In this video, a team of paleontologists, paleobotanists, soil scientists, and other researchers take to the field in Wyoming's Bighorn Basin to document how the climate, plants, and animals there changed during the Paleocene- Eocene Thermal Maximum (PETM). During this time a sudden, enormous influx of carbon flooded the ocean and atmosphere for reasons that are still unclear to scientists. The PETM is used as an analog to the current warming. The scientists' research may help inform our understanding of current increases in carbon in the atmosphere and ocean and the resulting impact on ecosystems.

This interactive lets students determine the extent of average temperature change both in their community and anywhere else in the world, relative to average temperatures for the three decades between 1951 and 1980.

This video highlights a team of scientists who work on reconstructing the mass extinction that occurred 250 million years ago, the end of the Permian Period. This event wiped out the majority of life on our planet, resetting the evolution of life. Clues suggest that deadly bacteria might have set off a chemical chain reaction that poisoned the Permian seas and atmosphere.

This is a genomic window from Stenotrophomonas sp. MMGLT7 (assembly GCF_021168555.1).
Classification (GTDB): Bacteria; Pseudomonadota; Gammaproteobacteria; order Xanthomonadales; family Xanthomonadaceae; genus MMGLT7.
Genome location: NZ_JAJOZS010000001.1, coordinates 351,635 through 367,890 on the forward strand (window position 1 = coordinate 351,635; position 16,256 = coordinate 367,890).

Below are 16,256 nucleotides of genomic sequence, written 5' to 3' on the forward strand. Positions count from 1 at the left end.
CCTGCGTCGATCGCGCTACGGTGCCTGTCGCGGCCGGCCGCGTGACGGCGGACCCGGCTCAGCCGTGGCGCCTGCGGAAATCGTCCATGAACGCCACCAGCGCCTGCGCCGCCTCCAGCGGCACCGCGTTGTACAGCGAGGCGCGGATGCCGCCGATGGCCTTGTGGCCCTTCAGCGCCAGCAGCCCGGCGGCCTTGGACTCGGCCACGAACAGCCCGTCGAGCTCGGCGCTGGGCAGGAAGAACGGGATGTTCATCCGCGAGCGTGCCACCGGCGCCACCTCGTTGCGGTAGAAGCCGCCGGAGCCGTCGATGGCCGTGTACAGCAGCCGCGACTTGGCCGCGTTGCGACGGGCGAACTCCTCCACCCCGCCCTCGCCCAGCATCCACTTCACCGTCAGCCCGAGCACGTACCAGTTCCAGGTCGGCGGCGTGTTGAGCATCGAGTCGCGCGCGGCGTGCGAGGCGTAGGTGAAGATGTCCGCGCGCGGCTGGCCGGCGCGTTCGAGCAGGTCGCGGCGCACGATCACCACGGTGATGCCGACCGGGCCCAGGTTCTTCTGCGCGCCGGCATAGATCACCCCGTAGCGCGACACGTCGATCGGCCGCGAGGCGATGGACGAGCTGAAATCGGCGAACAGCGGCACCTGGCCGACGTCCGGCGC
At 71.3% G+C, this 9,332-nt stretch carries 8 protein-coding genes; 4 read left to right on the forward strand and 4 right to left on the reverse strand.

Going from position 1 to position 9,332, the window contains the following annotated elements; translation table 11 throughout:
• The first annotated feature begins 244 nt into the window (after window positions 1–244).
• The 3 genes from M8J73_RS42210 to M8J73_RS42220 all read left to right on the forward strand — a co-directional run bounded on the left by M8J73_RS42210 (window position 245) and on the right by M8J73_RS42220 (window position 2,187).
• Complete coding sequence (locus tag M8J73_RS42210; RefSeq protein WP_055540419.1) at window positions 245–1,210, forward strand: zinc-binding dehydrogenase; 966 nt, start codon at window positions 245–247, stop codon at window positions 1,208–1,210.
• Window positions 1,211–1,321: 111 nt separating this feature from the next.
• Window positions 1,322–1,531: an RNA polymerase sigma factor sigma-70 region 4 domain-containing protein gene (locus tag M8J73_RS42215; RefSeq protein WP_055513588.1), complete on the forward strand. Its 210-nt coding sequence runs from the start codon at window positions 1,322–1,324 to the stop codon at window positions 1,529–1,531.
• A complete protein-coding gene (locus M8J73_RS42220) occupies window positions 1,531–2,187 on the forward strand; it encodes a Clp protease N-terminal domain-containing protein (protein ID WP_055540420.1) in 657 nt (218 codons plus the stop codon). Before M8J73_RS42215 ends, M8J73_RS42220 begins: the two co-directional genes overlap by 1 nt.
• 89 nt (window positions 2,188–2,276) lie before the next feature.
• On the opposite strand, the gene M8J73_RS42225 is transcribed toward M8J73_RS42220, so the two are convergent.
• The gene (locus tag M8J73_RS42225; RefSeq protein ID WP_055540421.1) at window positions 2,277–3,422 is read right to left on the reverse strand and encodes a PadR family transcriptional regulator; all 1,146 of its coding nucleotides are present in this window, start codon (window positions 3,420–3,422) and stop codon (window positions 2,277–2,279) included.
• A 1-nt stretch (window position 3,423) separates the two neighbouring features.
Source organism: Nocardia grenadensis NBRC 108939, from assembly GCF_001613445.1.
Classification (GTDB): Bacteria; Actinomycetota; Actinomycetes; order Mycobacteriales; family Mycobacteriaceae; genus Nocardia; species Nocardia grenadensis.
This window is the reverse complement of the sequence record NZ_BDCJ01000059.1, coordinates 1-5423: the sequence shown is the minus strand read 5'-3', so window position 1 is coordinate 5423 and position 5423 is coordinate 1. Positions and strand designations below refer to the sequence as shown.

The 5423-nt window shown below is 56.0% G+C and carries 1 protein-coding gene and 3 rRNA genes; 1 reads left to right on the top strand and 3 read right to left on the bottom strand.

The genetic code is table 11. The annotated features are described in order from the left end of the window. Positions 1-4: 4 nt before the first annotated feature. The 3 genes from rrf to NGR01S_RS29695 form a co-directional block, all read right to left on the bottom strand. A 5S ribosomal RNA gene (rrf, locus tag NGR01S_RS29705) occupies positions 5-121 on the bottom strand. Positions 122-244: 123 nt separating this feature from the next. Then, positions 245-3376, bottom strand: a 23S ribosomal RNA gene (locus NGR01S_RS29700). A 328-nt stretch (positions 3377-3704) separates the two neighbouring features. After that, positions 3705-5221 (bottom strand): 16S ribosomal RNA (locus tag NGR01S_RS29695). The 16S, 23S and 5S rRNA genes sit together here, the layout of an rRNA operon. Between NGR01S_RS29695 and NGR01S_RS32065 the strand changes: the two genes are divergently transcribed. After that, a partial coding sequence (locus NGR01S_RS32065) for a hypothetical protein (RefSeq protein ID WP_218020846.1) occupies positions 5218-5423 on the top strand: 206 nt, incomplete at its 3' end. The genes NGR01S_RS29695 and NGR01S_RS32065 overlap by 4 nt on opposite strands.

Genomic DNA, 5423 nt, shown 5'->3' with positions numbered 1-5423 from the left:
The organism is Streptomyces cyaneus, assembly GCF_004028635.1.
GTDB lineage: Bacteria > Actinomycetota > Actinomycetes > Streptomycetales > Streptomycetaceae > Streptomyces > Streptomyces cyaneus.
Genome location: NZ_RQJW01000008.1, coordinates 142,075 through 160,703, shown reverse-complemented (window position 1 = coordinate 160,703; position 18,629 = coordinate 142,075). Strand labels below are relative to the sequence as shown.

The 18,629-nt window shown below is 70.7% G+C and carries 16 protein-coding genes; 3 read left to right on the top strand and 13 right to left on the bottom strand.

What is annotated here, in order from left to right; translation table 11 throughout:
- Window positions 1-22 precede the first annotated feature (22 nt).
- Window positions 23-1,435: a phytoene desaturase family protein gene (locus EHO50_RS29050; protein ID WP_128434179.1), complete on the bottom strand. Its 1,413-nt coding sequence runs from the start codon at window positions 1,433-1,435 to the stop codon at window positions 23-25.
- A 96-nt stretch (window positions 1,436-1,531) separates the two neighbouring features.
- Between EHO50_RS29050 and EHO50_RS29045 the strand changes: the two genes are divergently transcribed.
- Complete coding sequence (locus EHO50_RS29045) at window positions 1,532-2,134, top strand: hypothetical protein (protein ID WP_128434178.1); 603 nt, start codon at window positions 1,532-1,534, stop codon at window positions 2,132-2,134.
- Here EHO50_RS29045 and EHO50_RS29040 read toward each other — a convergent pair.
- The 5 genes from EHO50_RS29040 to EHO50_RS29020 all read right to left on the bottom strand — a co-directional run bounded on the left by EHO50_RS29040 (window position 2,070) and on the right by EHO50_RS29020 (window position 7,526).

This video documents the scope of changes in the Arctic, focusing on the impacts of warming and climate change on the indigenous Inuit population.

This video discusses two key signs of global change in the Southern Ocean: changes in Antarctic bottom water and ocean acidification.

This short video features the Alaska Lake Ice and Snow Observatory Network (ALISON project), a citizen science program in which 4th and 5th graders help scientists study the relationship between climate change and lake ice and snow conditions.

This interactive visualization from the NASA Earth Observatory website compares Arctic sea ice minimum extent from 1984 to that of 2012.

This video features research conducted at University of Colorado's Institute of Arctic and Alpine Research, which studies isotopes of hydrogen trapped in ice cores to understand climate changes in the past.

This detailed animated map shows global weather and climate events from the beginning of 2009 to the present. As the animation plays, specific events are highlighted to provide context and details for the viewer.

Two short, narrated animations about carbon dioxide and Earth's temperature are presented on this webpage. The first animation shows the rise in atmospheric CO2 levels, human carbon emissions, and global temperature rise of the past 1,000 years; the second shows changes in the level of CO2 from 800,000 years ago to the present.

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